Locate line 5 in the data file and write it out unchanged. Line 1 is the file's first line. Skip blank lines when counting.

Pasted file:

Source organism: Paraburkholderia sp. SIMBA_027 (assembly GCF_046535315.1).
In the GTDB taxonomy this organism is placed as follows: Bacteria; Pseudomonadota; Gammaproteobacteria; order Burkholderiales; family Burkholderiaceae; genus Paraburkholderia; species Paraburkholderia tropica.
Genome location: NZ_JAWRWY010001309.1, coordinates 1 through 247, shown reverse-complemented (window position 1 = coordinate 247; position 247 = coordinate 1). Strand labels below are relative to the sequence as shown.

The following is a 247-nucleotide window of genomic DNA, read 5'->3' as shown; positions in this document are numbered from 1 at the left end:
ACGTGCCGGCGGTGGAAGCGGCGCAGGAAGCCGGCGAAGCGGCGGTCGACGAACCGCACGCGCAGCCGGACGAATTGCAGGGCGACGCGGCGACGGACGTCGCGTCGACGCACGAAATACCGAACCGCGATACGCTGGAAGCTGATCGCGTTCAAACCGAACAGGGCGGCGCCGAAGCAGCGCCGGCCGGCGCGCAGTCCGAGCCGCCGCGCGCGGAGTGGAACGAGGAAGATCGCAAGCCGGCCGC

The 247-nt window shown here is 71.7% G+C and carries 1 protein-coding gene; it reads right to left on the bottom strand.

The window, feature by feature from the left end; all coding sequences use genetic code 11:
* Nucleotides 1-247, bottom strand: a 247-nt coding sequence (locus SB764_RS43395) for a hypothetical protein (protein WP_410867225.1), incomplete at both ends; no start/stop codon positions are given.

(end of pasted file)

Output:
ACGTGCCGGCGGTGGAAGCGGCGCAGGAAGCCGGCGAAGCGGCGGTCGACGAACCGCACGCGCAGCCGGACGAATTGCAGGGCGACGCGGCGACGGACGTCGCGTCGACGCACGAAATACCGAACCGCGATACGCTGGAAGCTGATCGCGTTCAAACCGAACAGGGCGGCGCCGAAGCAGCGCCGGCCGGCGCGCAGTCCGAGCCGCCGCGCGCGGAGTGGAACGAGGAAGATCGCAAGCCGGCCGC